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CAR: University centre marks start of academic year despite unrest

Dominique Lare Kassoa SJ, director of the University Catholic Centre, Bangui

A Jesuit prevention-education centre at the university of Bangui has organised a ceremony for its peer educators to mark the start of the academic year despite the insecurity that plagues the Central African Republic (CAR).

Since northern rebels seized power in the capital – which they later lost – in early 2013, CAR remains to all appearances a politically unstable and economically weak country, with the level of insecurity upcountry presenting an especial cause for concern. Indeed, the history of the country has been interspersed with political jolts, leading to institutional instability that weighs heavily against development.

In the capital Bangui activities unfold according to the rhythm imposed by armed groups. When there is a crisis, everything is paralysed but when things are calmer, life resumes its course. As Bangui is currently calm, daily activities that had declined have quietly started again.

It was in this climate that the Centre d’Information, d’Education et d’Ecoute (CIEE – Information, Education and Listening Centre) of the University Catholic Centre organized events on 7 and 8 January. A cultural activity was held on 7 January and the big event to launch the academic year followed the next day.

This annual ceremony is very significant for the CIEE because it is the time when the peer educators of its info-health clubs receive their kits and are thus officially sent on their mission. This year, the theme of the event was AIDS will not come to me, and even if it does, I will not transmit it.

The info-health clubs are the backbone of the CIEE. Present in the university faculties and on the campuses of private higher education institutions in Bangui, the clubs are made up of students who relay the prevention messages of the CIEE among their peers.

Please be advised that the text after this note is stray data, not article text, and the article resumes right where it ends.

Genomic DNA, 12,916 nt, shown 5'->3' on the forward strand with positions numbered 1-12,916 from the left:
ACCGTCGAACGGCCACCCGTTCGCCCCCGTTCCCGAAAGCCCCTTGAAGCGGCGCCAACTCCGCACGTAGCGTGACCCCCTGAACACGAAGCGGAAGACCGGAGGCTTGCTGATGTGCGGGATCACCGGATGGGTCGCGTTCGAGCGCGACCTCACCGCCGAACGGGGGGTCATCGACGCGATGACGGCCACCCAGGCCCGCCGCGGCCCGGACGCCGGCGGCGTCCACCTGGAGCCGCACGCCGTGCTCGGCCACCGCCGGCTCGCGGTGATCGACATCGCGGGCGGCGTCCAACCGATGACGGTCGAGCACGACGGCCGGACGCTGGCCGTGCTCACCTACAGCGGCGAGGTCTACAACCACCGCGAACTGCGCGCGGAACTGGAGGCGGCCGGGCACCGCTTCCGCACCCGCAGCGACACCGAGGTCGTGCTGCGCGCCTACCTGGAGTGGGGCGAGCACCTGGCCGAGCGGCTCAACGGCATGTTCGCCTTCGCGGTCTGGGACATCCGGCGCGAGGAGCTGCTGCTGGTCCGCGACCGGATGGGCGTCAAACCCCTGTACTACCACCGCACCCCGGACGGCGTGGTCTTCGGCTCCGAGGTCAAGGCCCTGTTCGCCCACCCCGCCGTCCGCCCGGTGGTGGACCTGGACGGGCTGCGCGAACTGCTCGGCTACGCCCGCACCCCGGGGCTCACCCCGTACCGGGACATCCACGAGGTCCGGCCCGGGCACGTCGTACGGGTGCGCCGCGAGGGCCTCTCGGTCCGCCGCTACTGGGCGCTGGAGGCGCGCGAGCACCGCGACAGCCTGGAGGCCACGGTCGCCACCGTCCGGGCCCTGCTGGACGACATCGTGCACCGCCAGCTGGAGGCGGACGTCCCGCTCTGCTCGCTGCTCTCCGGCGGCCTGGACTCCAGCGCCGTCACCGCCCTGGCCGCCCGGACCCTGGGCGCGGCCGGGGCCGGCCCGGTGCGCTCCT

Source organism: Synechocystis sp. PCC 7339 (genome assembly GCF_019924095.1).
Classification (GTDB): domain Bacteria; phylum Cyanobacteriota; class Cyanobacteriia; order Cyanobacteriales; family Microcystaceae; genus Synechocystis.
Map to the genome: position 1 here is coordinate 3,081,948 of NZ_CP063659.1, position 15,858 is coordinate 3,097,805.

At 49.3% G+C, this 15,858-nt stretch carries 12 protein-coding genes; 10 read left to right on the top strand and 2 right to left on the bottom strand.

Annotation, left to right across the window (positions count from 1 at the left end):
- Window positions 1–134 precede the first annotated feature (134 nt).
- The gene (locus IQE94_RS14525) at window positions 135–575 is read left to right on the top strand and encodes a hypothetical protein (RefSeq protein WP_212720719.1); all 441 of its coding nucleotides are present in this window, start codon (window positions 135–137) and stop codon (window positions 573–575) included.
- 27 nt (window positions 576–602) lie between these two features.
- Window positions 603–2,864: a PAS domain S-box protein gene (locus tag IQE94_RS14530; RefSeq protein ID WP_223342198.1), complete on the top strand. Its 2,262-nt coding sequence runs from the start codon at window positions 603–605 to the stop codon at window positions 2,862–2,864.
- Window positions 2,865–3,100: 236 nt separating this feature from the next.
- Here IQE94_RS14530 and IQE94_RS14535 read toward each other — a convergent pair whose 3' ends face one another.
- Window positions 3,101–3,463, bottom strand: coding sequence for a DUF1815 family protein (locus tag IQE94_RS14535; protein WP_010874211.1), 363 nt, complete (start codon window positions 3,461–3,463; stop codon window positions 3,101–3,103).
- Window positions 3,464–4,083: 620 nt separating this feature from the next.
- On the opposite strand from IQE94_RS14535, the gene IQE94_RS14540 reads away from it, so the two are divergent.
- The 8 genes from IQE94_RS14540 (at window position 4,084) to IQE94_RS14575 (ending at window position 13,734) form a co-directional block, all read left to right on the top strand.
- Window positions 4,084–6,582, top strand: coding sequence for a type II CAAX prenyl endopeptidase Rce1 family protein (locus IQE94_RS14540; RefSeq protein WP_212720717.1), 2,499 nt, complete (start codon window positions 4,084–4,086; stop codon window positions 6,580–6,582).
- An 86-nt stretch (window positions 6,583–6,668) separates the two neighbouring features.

The ceremony is important because it is an opportunity to improve the visibility of the CIEE among students, the university administration and other social actors involved in the struggle against AIDS at university level. The Rector of the University of Bangui presided over the event and our local partners and the UNAIDS representative were present.

In his address, the university rector assured our partners that they may have confidence in the activities of the CIEE given the quality of services offered to students. He encouraged the centre to press ahead with its saving mission, that is to give students the opportunity to get to know their HIV status and to adopt healthy behaviours to reduce the risk of getting or spreading HIV. The rector also reiterated his availability to accompany the CIEE in its activities.

Two seminars were held around the themes: The body is a temple of the Holy Spirit and Living positively with HIV/AIDS.

We feel that the event was a success, not least because the insecurity in the capital did not impede the realisation of our activities. Seeing so many people turn up for the launch of our year’s activities was a source of joy for us because we realised that the work of the CIEE is not without impact.

Each one, by his presence, affirmed his commitment. And once more the CIEE renewed its willingness to help students to be aware about HIV/AIDS and, what’s more, to work for an AIDS-free university and healthy environment.

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